Operation Sideline launched to tackle bike theft in Portsmouth
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Officers tackling bike theft in Portsmouth have carried out a dedicated week of action across the city.
Operation Sideline took place between Monday 23 and Thursday 26 May, with the main focus being on disrupting those responsible for bike theft and bringing them to justice.
The operation also gave us the opportunity to develop local intelligence around bike theft and help try and reunite stolen bicycles with their rightful owners.
We have been proactively patrolling across the city and working to target those who are attempting to steal bikes. As part of this, we arrested a 17-year-old boy from Reading who was seen by officers cutting a bike lock outside of Fratton Train Station.
He was arrested on suspicion of theft of a pedal cycle and going equipped for theft. He has been released from police custody but remains under investigation while our enquiries continue.
Alongside this, we have been out and about talking to bike shops and local businesses in order to gather intelligence and further understand the issue of bike theft in Portsmouth.
Detective Sergeant Peter Eamer of Hampshire Constabulary’s Eastern Proactive Unit said: “We are pleased with the results of this operation and we will continue working hard to identify people responsible for cycle theft in Portsmouth and disrupt their criminal activity.
“People living in the city can help us to tackle the problem by reporting suspicious activity to us and using a quality D lock to secure their bike. My message to thieves is simple, we are watching and we will catch you.”
Portsmouth Chief Inspector Paul Markham said: “We do appreciate that people are concerned about bike theft in the city and the impact that such crime has on people’s lives must not be underestimated.
“I hope that this operation reassures people that we are taking action. Rest assured, we will continue to focus our efforts on disrupting bike theft in Portsmouth and bringing the perpetrators to justice.
"I would like to remind people to please record frame numbers and numbers for other bicycle parts using immobilise.com where you can register your property. This will hugely improve our chances of being able to reunite you with your property if it is stolen.”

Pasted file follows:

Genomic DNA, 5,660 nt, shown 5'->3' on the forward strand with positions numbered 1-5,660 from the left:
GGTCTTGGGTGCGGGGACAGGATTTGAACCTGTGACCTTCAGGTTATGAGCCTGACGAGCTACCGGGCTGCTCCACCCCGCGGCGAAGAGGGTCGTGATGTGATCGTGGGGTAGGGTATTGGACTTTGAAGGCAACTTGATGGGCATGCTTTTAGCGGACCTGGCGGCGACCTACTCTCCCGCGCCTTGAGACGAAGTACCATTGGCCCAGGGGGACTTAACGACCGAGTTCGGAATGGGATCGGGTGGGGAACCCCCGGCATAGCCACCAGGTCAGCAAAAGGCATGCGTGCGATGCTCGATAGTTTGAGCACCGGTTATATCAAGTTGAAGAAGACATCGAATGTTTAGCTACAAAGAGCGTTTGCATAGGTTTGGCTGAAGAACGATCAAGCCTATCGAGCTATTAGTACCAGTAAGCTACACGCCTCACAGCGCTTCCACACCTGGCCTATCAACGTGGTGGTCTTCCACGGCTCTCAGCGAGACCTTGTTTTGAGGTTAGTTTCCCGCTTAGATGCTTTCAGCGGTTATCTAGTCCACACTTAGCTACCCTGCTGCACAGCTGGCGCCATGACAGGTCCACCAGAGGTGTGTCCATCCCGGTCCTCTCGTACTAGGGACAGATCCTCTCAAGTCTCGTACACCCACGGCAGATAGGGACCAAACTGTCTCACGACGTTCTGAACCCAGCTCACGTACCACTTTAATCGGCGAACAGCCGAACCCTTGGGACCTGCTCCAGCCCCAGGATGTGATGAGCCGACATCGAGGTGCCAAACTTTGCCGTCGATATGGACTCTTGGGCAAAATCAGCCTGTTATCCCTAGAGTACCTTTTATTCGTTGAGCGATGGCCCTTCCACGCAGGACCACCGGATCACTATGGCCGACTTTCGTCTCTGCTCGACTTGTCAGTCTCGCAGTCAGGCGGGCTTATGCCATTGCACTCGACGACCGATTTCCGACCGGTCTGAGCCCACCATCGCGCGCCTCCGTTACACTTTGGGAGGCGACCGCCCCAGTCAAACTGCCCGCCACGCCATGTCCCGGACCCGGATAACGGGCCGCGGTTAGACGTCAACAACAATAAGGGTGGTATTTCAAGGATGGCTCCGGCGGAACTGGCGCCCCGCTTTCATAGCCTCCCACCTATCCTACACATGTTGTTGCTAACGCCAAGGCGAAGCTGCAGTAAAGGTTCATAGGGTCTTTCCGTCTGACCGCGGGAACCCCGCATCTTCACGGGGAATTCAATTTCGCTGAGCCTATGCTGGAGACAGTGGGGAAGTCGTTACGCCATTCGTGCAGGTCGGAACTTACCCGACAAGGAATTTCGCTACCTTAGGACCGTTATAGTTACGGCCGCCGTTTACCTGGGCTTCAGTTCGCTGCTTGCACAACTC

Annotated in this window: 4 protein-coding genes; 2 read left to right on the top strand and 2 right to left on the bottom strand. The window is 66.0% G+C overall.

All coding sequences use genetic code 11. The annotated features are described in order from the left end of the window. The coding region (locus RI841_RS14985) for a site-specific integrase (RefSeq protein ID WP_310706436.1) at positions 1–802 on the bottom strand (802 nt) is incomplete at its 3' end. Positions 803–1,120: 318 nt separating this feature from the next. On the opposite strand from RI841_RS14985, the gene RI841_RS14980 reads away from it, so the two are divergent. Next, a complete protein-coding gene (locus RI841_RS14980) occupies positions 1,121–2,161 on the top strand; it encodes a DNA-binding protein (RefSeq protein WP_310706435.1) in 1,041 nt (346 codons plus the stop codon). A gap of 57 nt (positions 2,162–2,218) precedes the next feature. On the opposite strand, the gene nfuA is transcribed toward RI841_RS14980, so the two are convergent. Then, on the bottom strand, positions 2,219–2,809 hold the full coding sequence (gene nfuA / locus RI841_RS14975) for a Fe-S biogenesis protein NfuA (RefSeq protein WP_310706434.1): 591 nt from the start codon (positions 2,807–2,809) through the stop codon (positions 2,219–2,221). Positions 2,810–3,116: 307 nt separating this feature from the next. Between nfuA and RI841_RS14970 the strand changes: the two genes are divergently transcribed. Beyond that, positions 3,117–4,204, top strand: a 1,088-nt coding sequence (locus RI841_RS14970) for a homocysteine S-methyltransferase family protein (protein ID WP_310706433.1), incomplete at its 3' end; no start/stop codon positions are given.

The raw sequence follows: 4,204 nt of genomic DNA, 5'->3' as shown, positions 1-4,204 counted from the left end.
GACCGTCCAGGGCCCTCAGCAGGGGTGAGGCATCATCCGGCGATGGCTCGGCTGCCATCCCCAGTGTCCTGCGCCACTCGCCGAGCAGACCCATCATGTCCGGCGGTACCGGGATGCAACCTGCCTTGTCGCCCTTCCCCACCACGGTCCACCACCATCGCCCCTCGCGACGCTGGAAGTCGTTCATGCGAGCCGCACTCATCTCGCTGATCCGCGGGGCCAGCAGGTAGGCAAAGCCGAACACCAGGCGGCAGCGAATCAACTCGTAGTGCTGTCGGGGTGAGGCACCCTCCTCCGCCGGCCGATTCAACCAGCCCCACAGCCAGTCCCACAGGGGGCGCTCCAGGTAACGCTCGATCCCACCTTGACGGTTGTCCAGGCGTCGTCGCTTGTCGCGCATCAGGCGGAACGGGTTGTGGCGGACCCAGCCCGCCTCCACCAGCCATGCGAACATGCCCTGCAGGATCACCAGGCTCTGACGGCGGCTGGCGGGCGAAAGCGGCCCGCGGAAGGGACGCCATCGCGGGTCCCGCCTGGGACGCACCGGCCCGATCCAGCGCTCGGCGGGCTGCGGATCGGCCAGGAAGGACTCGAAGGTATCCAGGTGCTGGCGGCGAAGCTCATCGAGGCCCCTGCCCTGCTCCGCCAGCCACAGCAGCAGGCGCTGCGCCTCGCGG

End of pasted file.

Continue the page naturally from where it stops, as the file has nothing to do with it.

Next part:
We would like to take this opportunity to remind you of some steps you can take to protect your bike:
Double lock your bike wherever possible. Using two locks slows thieves down and makes your bike less of a target. Use two quality locks, at least one of which is a D-lock, as modelled in the picture. Thieves are less likely to carry multiple tools, so use two different types of lock if possible.
Lock the lot. Lock the frame and both wheels to a secure cycle stand.
Register it. Register your frame number for free on a cycle database such as BikeRegister or immobilise.com. Alternative companies can be found on the Secured by Design website. The frame number is usually found underneath the bike between the pedals or where the back wheel slots in. If your bike is ever stolen and recovered by the police, it can be traced back to you.
Mark it. Get your bike security marked. It’s a highly effective, visible deterrent to bike thieves. They know that if they are caught with a registered bike, the owner can be traced and they will be arrested. BikeRegister provides a list of police bike marking events. You can also mark your bike with SmartWater.
Act fast. If your bike has been stolen, contact us as soon as possible by calling 101 or reporting online. Give us your frame number, cycle database number, a photo and any other details and make sure you update the status on the cycle database where you registered it. The sooner we know, the sooner we can act, which might stop it being sold on.